Rome has changed. But so have I.

Luigi Barzini noted in his 1964 book The Italians: “The Italian way of life cannot be considered a success except by temporary visitors.” Rome puts on a beautiful show for its guests. And the longer one lives here, the more one learns about the façade and how it’s held up with equal parts of pride and necessity – as well as a few dashes of contempt.

One of the reasons I wanted to shift gears on the direction of this piece is because I rediscovered this Barzini quote and realized that even though as a current resident I can understand the modern challenges that Romans are facing, I still have the mindset of a temporary visitor. Having the opportunity to see Rome evolve – ever so slightly – over multiple visits and stays is a privilege I am grateful for every day. However, I often feel I need to conceal my naive optimism about the city for I know that I am experiencing a far different Rome than most Romans.

But maybe Rome thrives on the wide-eyed optimism of its tourists? I often hear complaints that Rome neglects the needs of its citizenry in favor of maintaining the parts of the city that only travelers see. Tourists are disruptive, sure, and a burden on infrastructure. But what would Rome be without its visitors? Beyond the monetary reasons and the impetus for maintaining its ancient structures, tourism helps Romans remember what is beautiful and special about their city. As a writer specializing in Rome and Italy, I want to continue to hold up that mirror and hope the city (and my readers) see what I see. It is all I can do.

So, yes. Rome is changing. Rome has changed. But it has always been in flux. Rome will weather this storm as it has countless others. Change is eternal and so is Rome.


 

Italy Blogging Roundtable

Read More from the Italy Blogging Roundtable

  1. Jessica – The Beautiful Mess
  2. Gloria – Changing climate, changing tourism in Tuscany
  3. Rebecca – The Hardest Thing 
  4. Alexandra – Florence is changing
  5. Kate – Getting residency in Catania – a story

Smoking in Italy

Smoke break, Milan (Flickr/vanz

Smoke break, Milan (Flickr/vanz

A lot of Italians still smoke.

This is hardly a newsflash for many. I have always known that Italians are more relaxed (than Americans, for example) about smoking. But it is still a surprise coming from a culture where smoking is stigmatized to where it is not necessarily expected but accepted across many generations.

Italy imposed a national smoking ban in public places in 2005–the fourth country in the world to do so–but that still hasn’t done much to curb tobacco consumption. While the insides of buildings, restaurants, and workplaces are smoke-free, Italy’s outdoor public spaces are rarely without a whiff of smoke. Bus stops, flea markets, parking lots, courtyards, balconies, and sidewalk cafes are all prime spots for sneaking a smoke.

Italy also makes it easy to smoke and keep smoking. The Tabacchi shops are still necessary for everyday errands, e.g., paying utility bills and buying bus tickets and passes. Paying your phone bill? Why not buy some cigarettes while you’re at it? No one will bat an eye.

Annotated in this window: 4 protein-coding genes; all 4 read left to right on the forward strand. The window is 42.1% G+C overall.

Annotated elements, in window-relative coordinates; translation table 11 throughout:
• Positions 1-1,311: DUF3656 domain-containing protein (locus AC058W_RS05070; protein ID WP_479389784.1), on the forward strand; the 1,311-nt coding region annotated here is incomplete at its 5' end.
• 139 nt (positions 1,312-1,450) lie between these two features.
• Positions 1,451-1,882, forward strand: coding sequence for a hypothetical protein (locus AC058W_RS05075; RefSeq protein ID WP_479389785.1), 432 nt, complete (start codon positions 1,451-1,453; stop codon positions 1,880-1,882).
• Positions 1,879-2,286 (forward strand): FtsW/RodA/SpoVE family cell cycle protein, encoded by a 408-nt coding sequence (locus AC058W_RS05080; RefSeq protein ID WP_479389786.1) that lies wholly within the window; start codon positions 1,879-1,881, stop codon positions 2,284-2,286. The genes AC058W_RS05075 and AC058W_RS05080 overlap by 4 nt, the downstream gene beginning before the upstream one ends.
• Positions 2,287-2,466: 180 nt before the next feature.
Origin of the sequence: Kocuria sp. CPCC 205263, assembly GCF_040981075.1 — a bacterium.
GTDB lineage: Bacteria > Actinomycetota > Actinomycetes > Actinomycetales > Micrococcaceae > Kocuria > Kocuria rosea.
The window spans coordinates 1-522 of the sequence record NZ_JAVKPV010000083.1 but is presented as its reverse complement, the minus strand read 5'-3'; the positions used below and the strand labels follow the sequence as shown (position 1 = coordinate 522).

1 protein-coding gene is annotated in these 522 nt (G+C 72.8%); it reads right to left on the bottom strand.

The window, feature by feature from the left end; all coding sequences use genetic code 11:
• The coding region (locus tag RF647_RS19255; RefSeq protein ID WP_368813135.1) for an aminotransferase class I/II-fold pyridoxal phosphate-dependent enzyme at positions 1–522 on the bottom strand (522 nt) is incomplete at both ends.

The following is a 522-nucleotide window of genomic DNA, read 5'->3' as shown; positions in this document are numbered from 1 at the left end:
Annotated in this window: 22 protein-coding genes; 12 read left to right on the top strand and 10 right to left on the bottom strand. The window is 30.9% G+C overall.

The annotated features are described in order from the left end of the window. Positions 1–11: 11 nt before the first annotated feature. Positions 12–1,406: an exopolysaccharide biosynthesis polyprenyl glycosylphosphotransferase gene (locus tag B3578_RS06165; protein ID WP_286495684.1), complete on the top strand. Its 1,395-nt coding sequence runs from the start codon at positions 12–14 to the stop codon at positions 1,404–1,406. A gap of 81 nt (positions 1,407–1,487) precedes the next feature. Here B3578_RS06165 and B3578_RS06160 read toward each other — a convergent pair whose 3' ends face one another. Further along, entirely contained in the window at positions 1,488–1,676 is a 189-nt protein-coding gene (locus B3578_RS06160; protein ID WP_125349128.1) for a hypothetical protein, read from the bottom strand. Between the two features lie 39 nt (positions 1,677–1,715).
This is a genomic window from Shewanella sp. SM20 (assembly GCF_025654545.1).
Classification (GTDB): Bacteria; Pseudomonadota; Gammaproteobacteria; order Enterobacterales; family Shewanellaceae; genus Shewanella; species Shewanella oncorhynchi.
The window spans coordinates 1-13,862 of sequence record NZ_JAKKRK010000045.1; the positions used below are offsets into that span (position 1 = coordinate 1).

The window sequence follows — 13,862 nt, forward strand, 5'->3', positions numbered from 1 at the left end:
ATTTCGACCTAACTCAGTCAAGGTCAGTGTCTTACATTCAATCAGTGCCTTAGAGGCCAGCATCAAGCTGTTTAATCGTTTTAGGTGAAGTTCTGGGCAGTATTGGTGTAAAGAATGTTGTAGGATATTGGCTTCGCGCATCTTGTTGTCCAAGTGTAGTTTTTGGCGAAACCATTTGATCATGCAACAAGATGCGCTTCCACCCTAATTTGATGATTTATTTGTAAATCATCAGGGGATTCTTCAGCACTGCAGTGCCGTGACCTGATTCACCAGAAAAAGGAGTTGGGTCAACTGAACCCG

When I walk around Rome, I still think it’s weird to see well-to-do couples sitting at an outdoor cafe, each with a pack of cigarettes on the table. Also odd (and unfortunate) is seeing several generations of one family sitting around an outdoor table smoking together. I cringe when I see parents smoking around their young children and babies.

Even though the air is smokier here, there is something refreshing about Italy’s nonchalance towards adults who smoke. There is very little social shame associated with smoking.

I was thinking about all of this the other day when I happened upon an appropriate passage from an Umberto Eco short story. In the 1991 story “How to Travel on American Trains,” one of many essays in How to Travel with a Salmon, Eco describes how, in America, those who smoke are social outcasts. And yet, when Italians smoke in America, they (and their habit) are treated differently.

Among the poor, too, there are those who cannot manage to abandon the ultimate symbol of marginalization: they smoke. If you try to climb into the one smoking car, you suddenly find yourself in the Dreigroschenoper. I was the only one wearing a tie. For the rest, catatonic freaks, sleeping tramps snoring with their mouths open, comatose zombies. As the smoker was the last car of the train, on arrival, this collection of outcasts had to walk a hundred yards or so, slouching along the platform like Jerry Lewis.

Having escaped from this railway hell and changed into uncontaminated clothes, I found myself having supper in the private dining room of a faculty club, among well dressed professors with educated accents. At the end, I asked if there was somewhere I could go and smoke. A moment of silence and embarrassed smiles followed, then someone closed the doors, a lady extracted a pack of cigarettes from her purse, others looked at my own pack. Furtive glances of complicity, stifled laughter, as in a striptease theater. There followed ten minutes of delightful, thrilling transgression. I was Lucifer, arrived from the world of shadows, and I illuminated everyone with the blazing torch of sin.